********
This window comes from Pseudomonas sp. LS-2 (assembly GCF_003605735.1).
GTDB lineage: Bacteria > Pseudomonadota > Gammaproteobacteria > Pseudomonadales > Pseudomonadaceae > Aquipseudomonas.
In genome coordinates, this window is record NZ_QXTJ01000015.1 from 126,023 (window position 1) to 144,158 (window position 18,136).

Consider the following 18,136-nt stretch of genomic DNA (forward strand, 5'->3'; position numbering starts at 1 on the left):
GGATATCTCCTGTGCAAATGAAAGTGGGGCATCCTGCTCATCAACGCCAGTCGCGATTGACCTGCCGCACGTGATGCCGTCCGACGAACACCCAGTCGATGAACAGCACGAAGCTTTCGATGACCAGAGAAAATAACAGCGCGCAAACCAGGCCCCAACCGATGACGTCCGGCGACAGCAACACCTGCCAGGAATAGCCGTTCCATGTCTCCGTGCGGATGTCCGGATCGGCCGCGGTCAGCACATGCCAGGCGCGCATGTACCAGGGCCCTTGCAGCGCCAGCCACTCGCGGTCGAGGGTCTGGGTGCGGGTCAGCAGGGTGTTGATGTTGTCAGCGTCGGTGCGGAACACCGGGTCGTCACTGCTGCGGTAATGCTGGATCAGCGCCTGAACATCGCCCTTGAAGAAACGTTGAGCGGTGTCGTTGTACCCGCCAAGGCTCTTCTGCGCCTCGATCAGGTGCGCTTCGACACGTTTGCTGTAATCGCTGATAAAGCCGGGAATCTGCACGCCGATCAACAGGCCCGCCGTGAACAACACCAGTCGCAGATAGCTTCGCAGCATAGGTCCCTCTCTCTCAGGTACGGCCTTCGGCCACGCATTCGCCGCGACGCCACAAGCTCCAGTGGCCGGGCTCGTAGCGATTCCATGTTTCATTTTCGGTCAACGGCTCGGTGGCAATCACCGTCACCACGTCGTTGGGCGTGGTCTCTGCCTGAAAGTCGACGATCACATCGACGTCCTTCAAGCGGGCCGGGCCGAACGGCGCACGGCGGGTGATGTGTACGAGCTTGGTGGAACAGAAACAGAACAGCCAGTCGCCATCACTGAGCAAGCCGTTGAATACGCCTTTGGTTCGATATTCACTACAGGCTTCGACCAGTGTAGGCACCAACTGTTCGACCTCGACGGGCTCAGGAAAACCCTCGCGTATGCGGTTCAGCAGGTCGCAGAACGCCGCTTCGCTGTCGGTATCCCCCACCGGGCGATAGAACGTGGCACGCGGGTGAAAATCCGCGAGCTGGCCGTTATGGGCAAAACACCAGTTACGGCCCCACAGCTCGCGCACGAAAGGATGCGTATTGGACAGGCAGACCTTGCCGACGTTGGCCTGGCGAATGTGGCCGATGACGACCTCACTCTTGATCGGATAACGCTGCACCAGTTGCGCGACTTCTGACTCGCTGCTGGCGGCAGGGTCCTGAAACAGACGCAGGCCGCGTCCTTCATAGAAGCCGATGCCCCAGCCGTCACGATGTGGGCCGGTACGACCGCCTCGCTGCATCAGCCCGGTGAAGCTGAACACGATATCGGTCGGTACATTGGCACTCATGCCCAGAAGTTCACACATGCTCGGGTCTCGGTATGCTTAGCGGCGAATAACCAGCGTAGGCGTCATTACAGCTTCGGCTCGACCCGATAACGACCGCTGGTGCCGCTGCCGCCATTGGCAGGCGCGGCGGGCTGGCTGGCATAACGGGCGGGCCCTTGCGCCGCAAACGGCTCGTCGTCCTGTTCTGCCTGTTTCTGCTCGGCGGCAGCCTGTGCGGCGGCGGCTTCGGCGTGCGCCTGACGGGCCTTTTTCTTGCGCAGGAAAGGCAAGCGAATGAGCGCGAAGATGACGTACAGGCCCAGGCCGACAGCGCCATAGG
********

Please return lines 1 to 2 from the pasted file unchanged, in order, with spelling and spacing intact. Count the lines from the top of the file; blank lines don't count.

This window comes from Pseudomonas sp. LS-2 (assembly GCF_003605735.1).
GTDB lineage: Bacteria > Pseudomonadota > Gammaproteobacteria > Pseudomonadales > Pseudomonadaceae > Aquipseudomonas.